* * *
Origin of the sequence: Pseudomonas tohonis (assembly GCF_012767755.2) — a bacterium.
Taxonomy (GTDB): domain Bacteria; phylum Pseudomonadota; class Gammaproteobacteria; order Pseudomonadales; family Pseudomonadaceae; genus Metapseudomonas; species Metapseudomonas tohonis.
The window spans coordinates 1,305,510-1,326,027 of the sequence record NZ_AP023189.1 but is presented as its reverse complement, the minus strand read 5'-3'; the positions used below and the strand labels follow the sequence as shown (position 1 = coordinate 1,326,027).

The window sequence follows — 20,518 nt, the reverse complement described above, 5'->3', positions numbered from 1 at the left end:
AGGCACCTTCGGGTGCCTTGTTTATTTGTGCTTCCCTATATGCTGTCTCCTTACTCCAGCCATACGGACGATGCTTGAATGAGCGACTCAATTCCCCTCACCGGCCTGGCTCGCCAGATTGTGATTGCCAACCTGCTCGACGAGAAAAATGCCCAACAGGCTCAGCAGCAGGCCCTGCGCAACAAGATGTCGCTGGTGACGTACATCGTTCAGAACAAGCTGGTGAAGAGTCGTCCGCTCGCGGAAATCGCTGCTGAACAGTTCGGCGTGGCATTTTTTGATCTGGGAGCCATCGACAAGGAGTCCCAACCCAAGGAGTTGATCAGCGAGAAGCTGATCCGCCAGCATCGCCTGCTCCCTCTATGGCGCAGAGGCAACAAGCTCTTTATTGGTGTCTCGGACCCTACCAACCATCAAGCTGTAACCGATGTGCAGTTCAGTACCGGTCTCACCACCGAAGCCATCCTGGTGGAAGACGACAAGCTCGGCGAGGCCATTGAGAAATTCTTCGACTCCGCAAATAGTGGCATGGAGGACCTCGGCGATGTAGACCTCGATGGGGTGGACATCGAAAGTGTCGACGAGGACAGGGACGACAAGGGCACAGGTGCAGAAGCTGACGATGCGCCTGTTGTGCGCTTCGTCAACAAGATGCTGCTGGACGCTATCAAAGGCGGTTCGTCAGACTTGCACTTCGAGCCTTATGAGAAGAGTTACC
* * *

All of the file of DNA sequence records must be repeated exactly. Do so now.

Origin of the sequence: Pseudomonas tohonis (assembly GCF_012767755.2) — a bacterium.
Taxonomy (GTDB): domain Bacteria; phylum Pseudomonadota; class Gammaproteobacteria; order Pseudomonadales; family Pseudomonadaceae; genus Metapseudomonas; species Metapseudomonas tohonis.
The window spans coordinates 1,305,510-1,326,027 of the sequence record NZ_AP023189.1 but is presented as its reverse complement, the minus strand read 5'-3'; the positions used below and the strand labels follow the sequence as shown (position 1 = coordinate 1,326,027).

The window sequence follows — 20,518 nt, the reverse complement described above, 5'->3', positions numbered from 1 at the left end:
AGGCACCTTCGGGTGCCTTGTTTATTTGTGCTTCCCTATATGCTGTCTCCTTACTCCAGCCATACGGACGATGCTTGAATGAGCGACTCAATTCCCCTCACCGGCCTGGCTCGCCAGATTGTGATTGCCAACCTGCTCGACGAGAAAAATGCCCAACAGGCTCAGCAGCAGGCCCTGCGCAACAAGATGTCGCTGGTGACGTACATCGTTCAGAACAAGCTGGTGAAGAGTCGTCCGCTCGCGGAAATCGCTGCTGAACAGTTCGGCGTGGCATTTTTTGATCTGGGAGCCATCGACAAGGAGTCCCAACCCAAGGAGTTGATCAGCGAGAAGCTGATCCGCCAGCATCGCCTGCTCCCTCTATGGCGCAGAGGCAACAAGCTCTTTATTGGTGTCTCGGACCCTACCAACCATCAAGCTGTAACCGATGTGCAGTTCAGTACCGGTCTCACCACCGAAGCCATCCTGGTGGAAGACGACAAGCTCGGCGAGGCCATTGAGAAATTCTTCGACTCCGCAAATAGTGGCATGGAGGACCTCGGCGATGTAGACCTCGATGGGGTGGACATCGAAAGTGTCGACGAGGACAGGGACGACAAGGGCACAGGTGCAGAAGCTGACGATGCGCCTGTTGTGCGCTTCGTCAACAAGATGCTGCTGGACGCTATCAAAGGCGGTTCGTCAGACTTGCACTTCGAGCCTTATGAGAAGAGTTACC